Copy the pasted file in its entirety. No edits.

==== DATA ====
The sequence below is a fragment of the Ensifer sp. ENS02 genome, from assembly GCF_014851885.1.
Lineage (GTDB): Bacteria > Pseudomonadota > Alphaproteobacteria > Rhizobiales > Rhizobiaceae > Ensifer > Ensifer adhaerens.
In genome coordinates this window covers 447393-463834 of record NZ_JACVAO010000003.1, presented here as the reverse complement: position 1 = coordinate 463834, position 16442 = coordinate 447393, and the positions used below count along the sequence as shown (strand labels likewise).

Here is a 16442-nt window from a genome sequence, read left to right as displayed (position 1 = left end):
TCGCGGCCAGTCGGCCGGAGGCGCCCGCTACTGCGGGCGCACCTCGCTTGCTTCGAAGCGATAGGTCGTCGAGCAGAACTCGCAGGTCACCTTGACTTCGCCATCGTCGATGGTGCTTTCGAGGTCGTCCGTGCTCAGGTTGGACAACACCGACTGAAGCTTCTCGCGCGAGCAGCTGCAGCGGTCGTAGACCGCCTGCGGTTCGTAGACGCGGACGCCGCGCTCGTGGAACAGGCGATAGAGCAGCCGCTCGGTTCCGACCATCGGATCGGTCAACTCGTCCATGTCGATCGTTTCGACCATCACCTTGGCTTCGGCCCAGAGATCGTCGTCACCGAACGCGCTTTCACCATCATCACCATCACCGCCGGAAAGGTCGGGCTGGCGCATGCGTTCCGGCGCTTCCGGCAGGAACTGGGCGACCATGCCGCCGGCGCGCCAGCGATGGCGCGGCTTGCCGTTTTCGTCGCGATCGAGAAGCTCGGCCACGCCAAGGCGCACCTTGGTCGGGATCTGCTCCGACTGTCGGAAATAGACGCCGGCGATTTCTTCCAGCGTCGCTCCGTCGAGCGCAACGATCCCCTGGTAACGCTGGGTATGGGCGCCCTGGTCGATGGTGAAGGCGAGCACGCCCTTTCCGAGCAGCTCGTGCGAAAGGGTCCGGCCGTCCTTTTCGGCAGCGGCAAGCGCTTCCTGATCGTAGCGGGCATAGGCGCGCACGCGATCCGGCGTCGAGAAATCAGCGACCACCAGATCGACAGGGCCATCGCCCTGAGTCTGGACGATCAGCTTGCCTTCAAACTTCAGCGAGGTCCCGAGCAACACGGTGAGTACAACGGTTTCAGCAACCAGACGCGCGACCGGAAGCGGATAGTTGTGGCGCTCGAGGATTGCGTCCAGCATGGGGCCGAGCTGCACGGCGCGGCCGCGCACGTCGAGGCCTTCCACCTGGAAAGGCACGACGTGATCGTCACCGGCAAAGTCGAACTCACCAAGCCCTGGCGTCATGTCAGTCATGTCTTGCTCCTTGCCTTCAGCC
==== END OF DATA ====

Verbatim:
The sequence below is a fragment of the Ensifer sp. ENS02 genome, from assembly GCF_014851885.1.
Lineage (GTDB): Bacteria > Pseudomonadota > Alphaproteobacteria > Rhizobiales > Rhizobiaceae > Ensifer > Ensifer adhaerens.
In genome coordinates this window covers 447393-463834 of record NZ_JACVAO010000003.1, presented here as the reverse complement: position 1 = coordinate 463834, position 16442 = coordinate 447393, and the positions used below count along the sequence as shown (strand labels likewise).

Here is a 16442-nt window from a genome sequence, read left to right as displayed (position 1 = left end):
TCGCGGCCAGTCGGCCGGAGGCGCCCGCTACTGCGGGCGCACCTCGCTTGCTTCGAAGCGATAGGTCGTCGAGCAGAACTCGCAGGTCACCTTGACTTCGCCATCGTCGATGGTGCTTTCGAGGTCGTCCGTGCTCAGGTTGGACAACACCGACTGAAGCTTCTCGCGCGAGCAGCTGCAGCGGTCGTAGACCGCCTGCGGTTCGTAGACGCGGACGCCGCGCTCGTGGAACAGGCGATAGAGCAGCCGCTCGGTTCCGACCATCGGATCGGTCAACTCGTCCATGTCGATCGTTTCGACCATCACCTTGGCTTCGGCCCAGAGATCGTCGTCACCGAACGCGCTTTCACCATCATCACCATCACCGCCGGAAAGGTCGGGCTGGCGCATGCGTTCCGGCGCTTCCGGCAGGAACTGGGCGACCATGCCGCCGGCGCGCCAGCGATGGCGCGGCTTGCCGTTTTCGTCGCGATCGAGAAGCTCGGCCACGCCAAGGCGCACCTTGGTCGGGATCTGCTCCGACTGTCGGAAATAGACGCCGGCGATTTCTTCCAGCGTCGCTCCGTCGAGCGCAACGATCCCCTGGTAACGCTGGGTATGGGCGCCCTGGTCGATGGTGAAGGCGAGCACGCCCTTTCCGAGCAGCTCGTGCGAAAGGGTCCGGCCGTCCTTTTCGGCAGCGGCAAGCGCTTCCTGATCGTAGCGGGCATAGGCGCGCACGCGATCCGGCGTCGAGAAATCAGCGACCACCAGATCGACAGGGCCATCGCCCTGAGTCTGGACGATCAGCTTGCCTTCAAACTTCAGCGAGGTCCCGAGCAACACGGTGAGTACAACGGTTTCAGCAACCAGACGCGCGACCGGAAGCGGATAGTTGTGGCGCTCGAGGATTGCGTCCAGCATGGGGCCGAGCTGCACGGCGCGGCCGCGCACGTCGAGGCCTTCCACCTGGAAAGGCACGACGTGATCGTCACCGGCAAAGTCGAACTCACCAAGCCCTGGCGTCATGTCAGTCATGTCTTGCTCCTTGCCTTCAGCC